Hand Studies (Bridget)

I’ve been spending the past four days taking photos of these mannequin hands, copying Bridget Fiske’s fine gestures from our rehearsal last week. As with the mannequin dance based on Pena Bausch’s choreography, I am ending up with enough photos so create an animation much longer than the work I’m citing. In this process (and the birds and seascape paintings) I attempt to elongate time, stretch and tease it out, dissect it, give it added attention…. I do the same when I am working therapeutically with clients, stretching tissue, opening space for better communication between physiological systems.

Deborah Hay my body the buddhist

A beautiful observation from Hay from a group dance class where there were a couple of accidents with candles being knocked over rand then the subsequent clean up by all the dancers…..

“When I knocked over the candle I thought ”I my god,” but then I thought, ”Oh good. We all get to come together again”

This is perhaps one of the silver linings to what seems a never ending deluge of bad news.

A counter-intuitive approach

Retard: delay or hold back in terms of progress or development. From the French retarder, Latin, retardare from re-‘back’ and tardus-‘slow’.

I was thinking about my new project today, the seascape film, and what it is I am trying to achieve with this work. As with all my practice, there is is an allegiance to the first impression, but in addition, an exploration of non-narrative time. The word retard came to mind and I was struck by this idea of delaying or holding back the tide of progress and development in order to create a qualitatively different space or path.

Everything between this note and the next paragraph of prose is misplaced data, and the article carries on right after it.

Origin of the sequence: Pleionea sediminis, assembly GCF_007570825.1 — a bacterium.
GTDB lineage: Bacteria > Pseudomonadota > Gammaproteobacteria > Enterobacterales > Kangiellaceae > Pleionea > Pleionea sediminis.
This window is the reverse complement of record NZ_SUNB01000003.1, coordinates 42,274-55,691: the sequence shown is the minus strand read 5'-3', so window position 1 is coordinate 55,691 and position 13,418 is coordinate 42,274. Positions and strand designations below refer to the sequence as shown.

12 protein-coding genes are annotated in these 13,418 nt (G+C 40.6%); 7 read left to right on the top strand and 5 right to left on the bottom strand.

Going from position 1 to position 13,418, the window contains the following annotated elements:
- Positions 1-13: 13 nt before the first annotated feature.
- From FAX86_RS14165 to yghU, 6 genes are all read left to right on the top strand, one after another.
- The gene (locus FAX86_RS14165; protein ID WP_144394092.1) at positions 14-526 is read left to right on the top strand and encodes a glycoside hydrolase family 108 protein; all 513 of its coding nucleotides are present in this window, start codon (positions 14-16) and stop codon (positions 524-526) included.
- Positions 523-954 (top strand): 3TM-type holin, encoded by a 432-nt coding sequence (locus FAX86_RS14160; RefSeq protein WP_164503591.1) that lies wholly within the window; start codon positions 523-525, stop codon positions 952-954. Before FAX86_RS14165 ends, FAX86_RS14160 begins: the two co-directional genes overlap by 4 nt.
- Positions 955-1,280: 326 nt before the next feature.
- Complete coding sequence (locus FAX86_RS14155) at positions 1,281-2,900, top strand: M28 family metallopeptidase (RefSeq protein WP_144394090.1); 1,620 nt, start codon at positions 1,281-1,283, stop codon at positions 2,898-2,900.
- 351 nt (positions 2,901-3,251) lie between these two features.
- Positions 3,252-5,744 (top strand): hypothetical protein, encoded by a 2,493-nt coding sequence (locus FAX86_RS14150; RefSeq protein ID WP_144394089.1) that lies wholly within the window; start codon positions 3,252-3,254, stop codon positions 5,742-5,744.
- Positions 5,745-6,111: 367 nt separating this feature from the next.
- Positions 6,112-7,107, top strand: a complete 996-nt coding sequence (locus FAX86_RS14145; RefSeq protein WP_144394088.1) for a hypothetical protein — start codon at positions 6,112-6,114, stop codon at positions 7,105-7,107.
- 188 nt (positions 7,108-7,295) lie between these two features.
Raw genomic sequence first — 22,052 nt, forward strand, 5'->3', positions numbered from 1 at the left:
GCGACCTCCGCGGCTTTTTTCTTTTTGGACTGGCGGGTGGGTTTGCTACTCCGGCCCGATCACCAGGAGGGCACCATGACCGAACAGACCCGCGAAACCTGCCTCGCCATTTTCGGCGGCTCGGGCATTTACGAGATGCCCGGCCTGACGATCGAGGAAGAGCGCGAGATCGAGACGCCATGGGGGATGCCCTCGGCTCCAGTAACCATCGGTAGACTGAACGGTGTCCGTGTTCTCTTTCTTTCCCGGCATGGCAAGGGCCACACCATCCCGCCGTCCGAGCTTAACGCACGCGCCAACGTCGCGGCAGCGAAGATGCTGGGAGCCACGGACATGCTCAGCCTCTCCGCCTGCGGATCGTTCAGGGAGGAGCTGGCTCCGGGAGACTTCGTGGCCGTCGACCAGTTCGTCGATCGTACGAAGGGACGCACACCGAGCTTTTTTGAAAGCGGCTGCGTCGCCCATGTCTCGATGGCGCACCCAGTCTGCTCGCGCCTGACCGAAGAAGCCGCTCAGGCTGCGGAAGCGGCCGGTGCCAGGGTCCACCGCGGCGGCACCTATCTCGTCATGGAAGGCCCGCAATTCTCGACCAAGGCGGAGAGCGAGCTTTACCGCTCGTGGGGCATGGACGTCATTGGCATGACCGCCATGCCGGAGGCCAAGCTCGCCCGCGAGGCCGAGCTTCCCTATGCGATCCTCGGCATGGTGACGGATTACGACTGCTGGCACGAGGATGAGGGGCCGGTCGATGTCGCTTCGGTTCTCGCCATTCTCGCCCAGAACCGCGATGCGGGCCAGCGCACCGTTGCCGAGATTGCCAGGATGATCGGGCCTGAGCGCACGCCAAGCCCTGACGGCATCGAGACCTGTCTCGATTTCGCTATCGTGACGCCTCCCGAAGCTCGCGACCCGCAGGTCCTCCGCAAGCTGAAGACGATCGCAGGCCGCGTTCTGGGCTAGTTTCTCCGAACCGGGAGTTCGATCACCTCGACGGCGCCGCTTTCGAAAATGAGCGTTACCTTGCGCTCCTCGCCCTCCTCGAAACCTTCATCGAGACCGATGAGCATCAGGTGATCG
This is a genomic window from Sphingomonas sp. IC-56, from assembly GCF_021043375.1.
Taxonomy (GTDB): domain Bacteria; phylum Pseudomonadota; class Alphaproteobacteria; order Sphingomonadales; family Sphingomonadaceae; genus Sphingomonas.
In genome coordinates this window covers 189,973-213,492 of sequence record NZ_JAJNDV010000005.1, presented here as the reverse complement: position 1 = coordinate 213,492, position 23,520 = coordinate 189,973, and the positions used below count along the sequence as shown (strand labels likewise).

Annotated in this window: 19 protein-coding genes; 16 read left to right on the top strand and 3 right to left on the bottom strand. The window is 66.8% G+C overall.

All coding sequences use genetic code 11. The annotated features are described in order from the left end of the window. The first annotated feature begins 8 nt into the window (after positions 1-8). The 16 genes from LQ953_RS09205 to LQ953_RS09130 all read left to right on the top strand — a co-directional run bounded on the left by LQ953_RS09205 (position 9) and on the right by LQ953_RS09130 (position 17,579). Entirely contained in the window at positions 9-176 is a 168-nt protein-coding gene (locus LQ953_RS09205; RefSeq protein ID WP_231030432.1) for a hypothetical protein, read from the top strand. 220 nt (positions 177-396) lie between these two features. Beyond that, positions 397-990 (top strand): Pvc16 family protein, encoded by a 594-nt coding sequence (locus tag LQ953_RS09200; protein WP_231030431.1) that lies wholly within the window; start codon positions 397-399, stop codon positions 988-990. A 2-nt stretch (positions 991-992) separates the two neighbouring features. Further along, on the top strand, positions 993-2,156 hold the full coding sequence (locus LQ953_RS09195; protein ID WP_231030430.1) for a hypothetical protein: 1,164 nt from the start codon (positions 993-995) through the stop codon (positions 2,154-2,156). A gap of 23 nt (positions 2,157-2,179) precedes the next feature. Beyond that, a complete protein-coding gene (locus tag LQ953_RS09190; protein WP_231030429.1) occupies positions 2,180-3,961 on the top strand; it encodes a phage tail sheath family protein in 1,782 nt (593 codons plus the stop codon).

As part of this, I’ve been practising sitting, doing nothing at all, for 15 minutes a day. The idea is to fully engage with inactivity, to digest and cultivate a sense of, and feeling for, what can be best described as no mans land. What are the qualities of this territory and how are they different to the dimensions of endless consumption, action, movement, opinion, subjectivism and infinite perspectivism we currently impose on the past, present and future? It appears counterintuitive to our current way of thinking but my feeling is that there are great creative forces residing in this space and its about having the skills to recognise them.

So…this is what I’ll be exploring with the seascape film, the open horizon-; no mans land, exemplar par excellence.

The diptych and autostereograms

I’ve been thinking about those Magic Eye images that were so popular in the 90’s and the kind of vision that is required to see the hidden motifs within the patterns. It’s all about diverging one’s vision so that each eye sees separately. Our natural tendency is to allow the brain to converge this double vision into one unified picture. It took me to Cezanne who, interestingly, was painting at the time this optical research was taking place. His paintings seem to exemplify this distinctive vision, of a world seen from two slightly different angles. This is what makes his paintings seem like they are teetering on the edge of an abyss, objects and landscapes and people on the verge of falling, neither flat nor full of volume but both and neither at the same time.